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Avoir 16 ans

(To Be Sixteen)

Year: 1979
Language: French
Format: 35mm Colour
Runtime: 125 min
Director: Jean Lefebvre
Producer: Marguerite Duparc
Writer: Claude Paquette, Julien Bigras, Jean Lefebvre
Cinematographer: Guy Dufaux
Editor: Marguerite Duparc
Sound: Jacques Blain
Music: Gilles Bellemare, Alain Lamontagne, Paul Piché
Cast: Gilles Renaud, Pierre Curzi, Éric Beauséjour, Aubert Pallascio, Yves Benoît, Louise Choquette, Marthe Choquette, Lise L'Heureux, Jean Marchand, Alain Moffat, Michel Dumont
Production Company: Cinak Compagnie Cinématographique Ltée.

Some directors can be said to make film novels, or film essays. Jean Pierre Lefebvre makes film contemplations, or film poems. Avoir 16 ans, a study of youthful dissent told from the viewpoint of sixteen-year-old high school student Louis (Yves Benoît), contemplates what "human rights" one truly has – or does not have – at that age.

Louis rebels not against his parents but an oppressive "left" and "right" ideology enforced by a reactionary administrator and alienating, left-liberal teachers. After Louis performs a play he has written that involves him smoking a joint on stage, he is called into the principal’s (Michel Dumont) office and punished. Escalating his revolt from words into actions, he breaks into the school and vandalizes it. Retribution is swift: the police brutalize Louis and his father (Aubert Pallascio) conspires with the authorities to send him to a mental institution under the care of a psychiatrist (Gilles Renaud). Though his mother (Marthe Choquette) visits him, Louis becomes increasingly isolated. Released from the clinic at seventeen, he meets his close friends Louise (Louise Choquette) and Bob (Alain Moffat), but all Louis can muster at this point is passive resistance.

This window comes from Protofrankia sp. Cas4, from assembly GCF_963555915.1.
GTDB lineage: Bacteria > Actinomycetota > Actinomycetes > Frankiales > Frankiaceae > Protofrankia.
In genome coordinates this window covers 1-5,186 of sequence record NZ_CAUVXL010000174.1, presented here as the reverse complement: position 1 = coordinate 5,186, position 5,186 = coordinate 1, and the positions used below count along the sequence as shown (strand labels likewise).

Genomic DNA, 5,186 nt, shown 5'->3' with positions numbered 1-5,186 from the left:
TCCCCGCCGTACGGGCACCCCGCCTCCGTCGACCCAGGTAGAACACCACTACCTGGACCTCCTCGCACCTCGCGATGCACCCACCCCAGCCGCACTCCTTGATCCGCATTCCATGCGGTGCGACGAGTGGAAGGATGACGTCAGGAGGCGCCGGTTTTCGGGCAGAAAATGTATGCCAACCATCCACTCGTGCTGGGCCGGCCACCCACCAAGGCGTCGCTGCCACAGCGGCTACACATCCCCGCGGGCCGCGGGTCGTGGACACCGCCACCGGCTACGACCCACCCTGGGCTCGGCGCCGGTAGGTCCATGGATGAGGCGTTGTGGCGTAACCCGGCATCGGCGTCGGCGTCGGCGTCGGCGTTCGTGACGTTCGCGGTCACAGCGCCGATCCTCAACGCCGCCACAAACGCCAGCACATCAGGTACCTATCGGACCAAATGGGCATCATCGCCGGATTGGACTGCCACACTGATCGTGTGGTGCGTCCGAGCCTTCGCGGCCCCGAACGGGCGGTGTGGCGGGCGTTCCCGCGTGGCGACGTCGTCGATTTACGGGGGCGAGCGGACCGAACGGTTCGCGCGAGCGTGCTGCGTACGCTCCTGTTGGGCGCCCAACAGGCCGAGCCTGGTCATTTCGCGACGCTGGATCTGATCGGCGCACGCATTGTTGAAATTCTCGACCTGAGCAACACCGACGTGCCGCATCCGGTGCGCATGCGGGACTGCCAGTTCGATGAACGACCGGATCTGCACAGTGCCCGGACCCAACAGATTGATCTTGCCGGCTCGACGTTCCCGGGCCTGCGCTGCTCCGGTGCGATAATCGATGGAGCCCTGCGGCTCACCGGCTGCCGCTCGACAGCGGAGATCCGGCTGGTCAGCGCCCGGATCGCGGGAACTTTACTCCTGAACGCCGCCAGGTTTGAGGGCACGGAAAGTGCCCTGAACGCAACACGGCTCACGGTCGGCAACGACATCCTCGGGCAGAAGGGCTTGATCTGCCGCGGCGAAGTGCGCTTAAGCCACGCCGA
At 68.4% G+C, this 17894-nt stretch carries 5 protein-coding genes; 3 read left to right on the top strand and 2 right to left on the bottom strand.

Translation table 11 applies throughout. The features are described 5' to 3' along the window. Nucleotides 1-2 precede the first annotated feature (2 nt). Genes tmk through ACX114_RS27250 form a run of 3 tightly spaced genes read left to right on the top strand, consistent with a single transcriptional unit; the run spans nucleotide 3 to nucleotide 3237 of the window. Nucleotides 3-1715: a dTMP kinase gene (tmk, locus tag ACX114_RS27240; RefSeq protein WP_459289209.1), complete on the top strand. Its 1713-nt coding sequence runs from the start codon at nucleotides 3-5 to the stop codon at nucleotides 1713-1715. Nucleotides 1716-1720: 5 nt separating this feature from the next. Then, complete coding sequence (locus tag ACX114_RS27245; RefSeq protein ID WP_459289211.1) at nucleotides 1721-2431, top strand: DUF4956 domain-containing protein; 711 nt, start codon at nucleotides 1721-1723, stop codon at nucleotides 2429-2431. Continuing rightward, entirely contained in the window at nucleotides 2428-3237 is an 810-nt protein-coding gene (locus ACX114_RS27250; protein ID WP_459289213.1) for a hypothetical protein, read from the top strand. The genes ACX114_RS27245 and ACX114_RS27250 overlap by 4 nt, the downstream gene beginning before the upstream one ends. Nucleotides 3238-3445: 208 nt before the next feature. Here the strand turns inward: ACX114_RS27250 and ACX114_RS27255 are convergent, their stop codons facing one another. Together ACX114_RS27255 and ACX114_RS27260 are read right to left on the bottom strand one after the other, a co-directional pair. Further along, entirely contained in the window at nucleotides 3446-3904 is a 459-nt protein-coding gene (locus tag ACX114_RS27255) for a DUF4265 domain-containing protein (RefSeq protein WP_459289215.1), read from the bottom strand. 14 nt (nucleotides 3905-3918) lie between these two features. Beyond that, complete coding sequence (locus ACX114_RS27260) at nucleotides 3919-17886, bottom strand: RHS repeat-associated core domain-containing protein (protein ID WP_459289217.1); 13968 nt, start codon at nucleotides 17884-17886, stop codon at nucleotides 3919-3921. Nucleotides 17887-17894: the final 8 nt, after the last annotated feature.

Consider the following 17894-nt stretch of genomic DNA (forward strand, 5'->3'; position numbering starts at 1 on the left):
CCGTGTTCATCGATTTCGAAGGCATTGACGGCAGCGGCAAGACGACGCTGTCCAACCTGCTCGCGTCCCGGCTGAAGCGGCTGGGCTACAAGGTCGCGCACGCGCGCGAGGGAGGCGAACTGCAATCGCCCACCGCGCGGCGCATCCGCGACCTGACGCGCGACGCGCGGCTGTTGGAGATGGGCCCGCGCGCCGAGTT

A precisely structured, austere, yet moving film, Avoir 16 ans embraces a piercing analysis of institutional repression and authoritarianism within the social order. Film critic Jay Scott aptly described it as "a tone poem to the prison we call adolescence." Lefebvre’s use of slow zooms expresses the sense of imprisonment the students feel, while the figures of authority in the film are shown to be victims of their own rhetoric.

Originally intending the film to be a documentary about school vandalism, Lefebvre decided to shift to the "formal authority of fiction" when none of the schools he approached would grant him access to their facilities. As Peter Harcourt explains, "though based on an actual event, Avoir 16 ans is less about school vandalism than it is about the institutional repressions that stifle our lives." He further notes how Lefebvre’s attempts to, in his own words, oppose "‘the coldness of the structure to the tenderness of the observation,’" creates "those twin values that tug at us in all the films of Jean Pierre Lefebvre – the values that deny and the values that affirm... Like all great art, Avoir 16 ans, while speaking directly from the specificities of its own time and culture, speaks to the world."

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